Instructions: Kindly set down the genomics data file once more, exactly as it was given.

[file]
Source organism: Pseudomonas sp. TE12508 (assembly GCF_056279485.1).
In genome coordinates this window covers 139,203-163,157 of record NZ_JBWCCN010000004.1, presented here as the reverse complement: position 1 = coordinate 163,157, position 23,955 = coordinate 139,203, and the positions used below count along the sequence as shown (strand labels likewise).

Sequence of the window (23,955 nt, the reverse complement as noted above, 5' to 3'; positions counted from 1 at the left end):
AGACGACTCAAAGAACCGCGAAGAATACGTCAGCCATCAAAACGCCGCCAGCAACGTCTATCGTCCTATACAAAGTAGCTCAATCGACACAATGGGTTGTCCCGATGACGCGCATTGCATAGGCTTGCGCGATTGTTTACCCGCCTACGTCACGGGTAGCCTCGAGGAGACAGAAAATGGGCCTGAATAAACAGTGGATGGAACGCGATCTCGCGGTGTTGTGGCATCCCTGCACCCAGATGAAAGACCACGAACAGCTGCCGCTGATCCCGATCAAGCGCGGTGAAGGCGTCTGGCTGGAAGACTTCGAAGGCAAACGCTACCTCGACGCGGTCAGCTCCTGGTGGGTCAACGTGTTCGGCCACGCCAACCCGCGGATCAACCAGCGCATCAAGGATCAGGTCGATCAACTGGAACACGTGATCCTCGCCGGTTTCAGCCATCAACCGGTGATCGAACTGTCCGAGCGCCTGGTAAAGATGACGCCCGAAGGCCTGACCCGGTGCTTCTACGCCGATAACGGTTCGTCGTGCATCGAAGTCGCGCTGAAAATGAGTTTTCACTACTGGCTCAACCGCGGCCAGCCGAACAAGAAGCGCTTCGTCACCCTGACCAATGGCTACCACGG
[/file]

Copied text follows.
Source organism: Pseudomonas sp. TE12508 (assembly GCF_056279485.1).
In genome coordinates this window covers 139,203-163,157 of record NZ_JBWCCN010000004.1, presented here as the reverse complement: position 1 = coordinate 163,157, position 23,955 = coordinate 139,203, and the positions used below count along the sequence as shown (strand labels likewise).

Sequence of the window (23,955 nt, the reverse complement as noted above, 5' to 3'; positions counted from 1 at the left end):
AGACGACTCAAAGAACCGCGAAGAATACGTCAGCCATCAAAACGCCGCCAGCAACGTCTATCGTCCTATACAAAGTAGCTCAATCGACACAATGGGTTGTCCCGATGACGCGCATTGCATAGGCTTGCGCGATTGTTTACCCGCCTACGTCACGGGTAGCCTCGAGGAGACAGAAAATGGGCCTGAATAAACAGTGGATGGAACGCGATCTCGCGGTGTTGTGGCATCCCTGCACCCAGATGAAAGACCACGAACAGCTGCCGCTGATCCCGATCAAGCGCGGTGAAGGCGTCTGGCTGGAAGACTTCGAAGGCAAACGCTACCTCGACGCGGTCAGCTCCTGGTGGGTCAACGTGTTCGGCCACGCCAACCCGCGGATCAACCAGCGCATCAAGGATCAGGTCGATCAACTGGAACACGTGATCCTCGCCGGTTTCAGCCATCAACCGGTGATCGAACTGTCCGAGCGCCTGGTAAAGATGACGCCCGAAGGCCTGACCCGGTGCTTCTACGCCGATAACGGTTCGTCGTGCATCGAAGTCGCGCTGAAAATGAGTTTTCACTACTGGCTCAACCGCGGCCAGCCGAACAAGAAGCGCTTCGTCACCCTGACCAATGGCTACCACGG